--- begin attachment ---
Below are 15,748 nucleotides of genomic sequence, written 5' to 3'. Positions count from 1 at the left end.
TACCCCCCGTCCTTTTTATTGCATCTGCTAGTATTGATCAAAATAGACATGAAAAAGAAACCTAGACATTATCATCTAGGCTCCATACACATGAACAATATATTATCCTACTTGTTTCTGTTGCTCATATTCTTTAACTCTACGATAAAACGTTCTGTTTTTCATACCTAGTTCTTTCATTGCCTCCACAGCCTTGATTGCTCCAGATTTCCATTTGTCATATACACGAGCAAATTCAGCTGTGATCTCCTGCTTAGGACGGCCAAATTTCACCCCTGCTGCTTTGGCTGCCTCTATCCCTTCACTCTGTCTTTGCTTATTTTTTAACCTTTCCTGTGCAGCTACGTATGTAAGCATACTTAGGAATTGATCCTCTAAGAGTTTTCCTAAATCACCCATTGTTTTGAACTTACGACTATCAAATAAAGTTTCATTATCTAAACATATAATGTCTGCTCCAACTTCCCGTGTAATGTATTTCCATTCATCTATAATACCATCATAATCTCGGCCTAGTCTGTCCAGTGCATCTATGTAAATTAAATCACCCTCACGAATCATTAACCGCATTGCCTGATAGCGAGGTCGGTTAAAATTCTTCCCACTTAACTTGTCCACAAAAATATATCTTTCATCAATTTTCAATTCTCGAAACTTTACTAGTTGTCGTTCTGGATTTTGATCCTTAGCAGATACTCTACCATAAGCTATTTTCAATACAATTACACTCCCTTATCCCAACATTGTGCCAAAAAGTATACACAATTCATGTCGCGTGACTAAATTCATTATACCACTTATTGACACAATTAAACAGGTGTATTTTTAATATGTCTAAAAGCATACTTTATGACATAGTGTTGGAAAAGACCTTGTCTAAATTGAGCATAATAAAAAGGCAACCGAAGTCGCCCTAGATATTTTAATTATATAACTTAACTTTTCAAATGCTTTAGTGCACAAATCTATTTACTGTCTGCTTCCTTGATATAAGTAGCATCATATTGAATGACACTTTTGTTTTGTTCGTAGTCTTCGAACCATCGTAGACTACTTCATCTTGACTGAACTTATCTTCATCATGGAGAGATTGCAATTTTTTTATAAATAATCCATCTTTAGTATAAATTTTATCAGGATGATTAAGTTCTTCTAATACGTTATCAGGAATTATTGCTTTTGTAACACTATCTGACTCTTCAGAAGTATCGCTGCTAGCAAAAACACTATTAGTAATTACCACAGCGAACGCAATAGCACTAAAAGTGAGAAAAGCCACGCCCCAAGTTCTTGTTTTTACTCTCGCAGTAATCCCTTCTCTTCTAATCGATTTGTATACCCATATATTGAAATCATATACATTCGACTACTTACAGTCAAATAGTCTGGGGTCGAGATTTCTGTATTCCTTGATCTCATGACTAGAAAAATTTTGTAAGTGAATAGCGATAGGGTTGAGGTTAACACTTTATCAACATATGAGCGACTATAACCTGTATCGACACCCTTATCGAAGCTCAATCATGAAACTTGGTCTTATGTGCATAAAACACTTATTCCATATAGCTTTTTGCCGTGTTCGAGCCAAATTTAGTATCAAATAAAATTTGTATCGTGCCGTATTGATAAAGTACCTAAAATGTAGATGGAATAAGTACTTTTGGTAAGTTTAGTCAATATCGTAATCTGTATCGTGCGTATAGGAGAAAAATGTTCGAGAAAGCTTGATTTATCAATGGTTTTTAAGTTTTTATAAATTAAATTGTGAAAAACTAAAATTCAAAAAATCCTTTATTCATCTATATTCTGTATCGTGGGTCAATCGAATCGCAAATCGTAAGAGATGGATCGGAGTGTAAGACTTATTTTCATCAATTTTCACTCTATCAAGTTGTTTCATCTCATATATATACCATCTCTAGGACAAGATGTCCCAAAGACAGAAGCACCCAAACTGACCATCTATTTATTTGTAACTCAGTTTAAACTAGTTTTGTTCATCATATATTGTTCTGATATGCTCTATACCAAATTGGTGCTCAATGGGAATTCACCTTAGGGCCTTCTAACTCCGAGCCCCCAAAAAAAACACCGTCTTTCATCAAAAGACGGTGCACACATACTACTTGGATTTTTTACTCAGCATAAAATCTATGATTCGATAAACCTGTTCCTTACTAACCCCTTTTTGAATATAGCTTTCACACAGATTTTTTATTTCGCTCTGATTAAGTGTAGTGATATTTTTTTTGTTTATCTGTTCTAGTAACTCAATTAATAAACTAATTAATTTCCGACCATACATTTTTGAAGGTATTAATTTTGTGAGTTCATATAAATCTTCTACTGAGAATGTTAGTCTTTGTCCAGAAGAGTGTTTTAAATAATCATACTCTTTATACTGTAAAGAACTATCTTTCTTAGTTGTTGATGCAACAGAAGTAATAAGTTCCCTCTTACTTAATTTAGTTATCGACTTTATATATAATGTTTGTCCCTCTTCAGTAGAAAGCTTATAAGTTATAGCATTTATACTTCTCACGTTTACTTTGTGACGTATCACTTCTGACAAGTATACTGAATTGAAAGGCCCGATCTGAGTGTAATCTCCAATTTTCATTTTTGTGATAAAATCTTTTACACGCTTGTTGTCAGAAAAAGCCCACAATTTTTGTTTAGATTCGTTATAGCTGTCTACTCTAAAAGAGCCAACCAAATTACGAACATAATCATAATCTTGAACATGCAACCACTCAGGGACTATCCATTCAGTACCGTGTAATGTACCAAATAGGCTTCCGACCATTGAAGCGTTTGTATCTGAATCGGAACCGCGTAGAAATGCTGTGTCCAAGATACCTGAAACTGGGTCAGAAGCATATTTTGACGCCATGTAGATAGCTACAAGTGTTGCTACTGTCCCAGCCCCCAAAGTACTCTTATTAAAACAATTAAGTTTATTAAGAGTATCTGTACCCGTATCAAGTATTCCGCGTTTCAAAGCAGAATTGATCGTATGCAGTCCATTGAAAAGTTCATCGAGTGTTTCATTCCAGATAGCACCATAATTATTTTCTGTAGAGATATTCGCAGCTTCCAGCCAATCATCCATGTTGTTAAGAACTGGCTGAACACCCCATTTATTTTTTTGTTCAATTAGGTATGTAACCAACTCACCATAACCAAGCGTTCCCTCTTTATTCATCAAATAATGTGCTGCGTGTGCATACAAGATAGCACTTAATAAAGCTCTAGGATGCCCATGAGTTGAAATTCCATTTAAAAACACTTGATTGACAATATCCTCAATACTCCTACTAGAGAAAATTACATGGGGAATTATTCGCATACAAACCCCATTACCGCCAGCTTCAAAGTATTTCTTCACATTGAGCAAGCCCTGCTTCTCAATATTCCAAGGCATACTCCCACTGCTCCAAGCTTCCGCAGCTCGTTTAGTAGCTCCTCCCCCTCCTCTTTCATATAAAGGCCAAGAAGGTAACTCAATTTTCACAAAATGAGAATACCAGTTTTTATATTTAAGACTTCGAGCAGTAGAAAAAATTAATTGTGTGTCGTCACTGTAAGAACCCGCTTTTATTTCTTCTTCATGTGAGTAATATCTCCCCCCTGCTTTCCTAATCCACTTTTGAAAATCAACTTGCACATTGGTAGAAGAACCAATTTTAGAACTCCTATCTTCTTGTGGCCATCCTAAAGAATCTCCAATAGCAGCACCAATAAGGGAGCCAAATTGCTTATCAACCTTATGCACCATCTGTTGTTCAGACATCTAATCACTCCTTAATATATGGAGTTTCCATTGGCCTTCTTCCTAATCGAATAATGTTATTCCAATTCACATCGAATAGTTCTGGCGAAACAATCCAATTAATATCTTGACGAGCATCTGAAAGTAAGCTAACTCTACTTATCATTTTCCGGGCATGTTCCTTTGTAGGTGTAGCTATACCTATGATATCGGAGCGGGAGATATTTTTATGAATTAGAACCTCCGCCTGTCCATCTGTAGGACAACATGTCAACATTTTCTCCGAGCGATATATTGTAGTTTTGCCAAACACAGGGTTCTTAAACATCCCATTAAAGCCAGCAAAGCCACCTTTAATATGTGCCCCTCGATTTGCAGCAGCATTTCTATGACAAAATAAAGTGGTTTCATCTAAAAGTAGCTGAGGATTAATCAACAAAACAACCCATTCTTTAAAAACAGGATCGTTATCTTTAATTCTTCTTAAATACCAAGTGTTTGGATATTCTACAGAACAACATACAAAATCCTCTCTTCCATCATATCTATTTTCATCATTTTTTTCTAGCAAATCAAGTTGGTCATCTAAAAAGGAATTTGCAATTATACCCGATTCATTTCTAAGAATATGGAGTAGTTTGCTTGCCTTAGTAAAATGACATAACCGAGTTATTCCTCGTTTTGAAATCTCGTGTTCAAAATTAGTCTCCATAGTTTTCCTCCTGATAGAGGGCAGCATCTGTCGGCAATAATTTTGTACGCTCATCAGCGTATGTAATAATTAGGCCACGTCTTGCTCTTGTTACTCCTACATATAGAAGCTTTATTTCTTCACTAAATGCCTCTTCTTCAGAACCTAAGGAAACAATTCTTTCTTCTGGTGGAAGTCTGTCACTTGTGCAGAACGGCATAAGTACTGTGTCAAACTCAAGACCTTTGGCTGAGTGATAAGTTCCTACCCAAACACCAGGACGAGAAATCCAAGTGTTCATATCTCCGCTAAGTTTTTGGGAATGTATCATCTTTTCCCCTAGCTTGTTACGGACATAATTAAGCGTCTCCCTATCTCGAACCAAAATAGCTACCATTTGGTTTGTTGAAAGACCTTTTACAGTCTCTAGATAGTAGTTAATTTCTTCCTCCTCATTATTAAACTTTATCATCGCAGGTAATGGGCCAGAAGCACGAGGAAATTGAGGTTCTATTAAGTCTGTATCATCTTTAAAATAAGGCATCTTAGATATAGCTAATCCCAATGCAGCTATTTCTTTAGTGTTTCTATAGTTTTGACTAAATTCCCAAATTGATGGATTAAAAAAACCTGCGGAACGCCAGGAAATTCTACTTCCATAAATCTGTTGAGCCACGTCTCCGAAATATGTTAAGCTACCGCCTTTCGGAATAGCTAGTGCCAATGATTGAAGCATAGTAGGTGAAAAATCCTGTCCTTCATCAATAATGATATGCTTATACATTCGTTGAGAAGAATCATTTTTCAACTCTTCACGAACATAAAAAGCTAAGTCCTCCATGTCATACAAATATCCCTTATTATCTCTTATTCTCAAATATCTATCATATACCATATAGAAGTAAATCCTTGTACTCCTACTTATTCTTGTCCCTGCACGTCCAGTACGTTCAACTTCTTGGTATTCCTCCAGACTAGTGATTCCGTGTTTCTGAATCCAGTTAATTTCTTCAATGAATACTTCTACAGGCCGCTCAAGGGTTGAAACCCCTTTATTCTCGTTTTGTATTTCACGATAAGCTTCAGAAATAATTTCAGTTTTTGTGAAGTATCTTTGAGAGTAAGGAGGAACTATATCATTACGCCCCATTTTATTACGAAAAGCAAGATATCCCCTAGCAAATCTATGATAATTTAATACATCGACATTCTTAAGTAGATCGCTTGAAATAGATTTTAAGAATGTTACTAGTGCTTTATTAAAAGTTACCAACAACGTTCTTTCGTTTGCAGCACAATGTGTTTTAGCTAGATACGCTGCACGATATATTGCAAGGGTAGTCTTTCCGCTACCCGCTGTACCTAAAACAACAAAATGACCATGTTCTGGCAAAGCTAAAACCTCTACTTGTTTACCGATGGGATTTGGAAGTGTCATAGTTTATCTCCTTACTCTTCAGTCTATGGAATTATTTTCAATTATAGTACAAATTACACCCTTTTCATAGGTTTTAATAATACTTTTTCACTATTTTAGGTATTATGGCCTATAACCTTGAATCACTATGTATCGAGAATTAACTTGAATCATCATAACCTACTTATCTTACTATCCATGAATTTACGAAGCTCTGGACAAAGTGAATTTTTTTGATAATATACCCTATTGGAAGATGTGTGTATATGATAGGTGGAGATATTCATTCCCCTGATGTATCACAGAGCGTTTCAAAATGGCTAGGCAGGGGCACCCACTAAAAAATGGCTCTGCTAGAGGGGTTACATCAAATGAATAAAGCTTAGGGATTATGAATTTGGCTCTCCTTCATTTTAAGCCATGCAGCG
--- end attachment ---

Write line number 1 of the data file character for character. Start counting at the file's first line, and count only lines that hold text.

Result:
Below are 15,748 nucleotides of genomic sequence, written 5' to 3'. Positions count from 1 at the left end.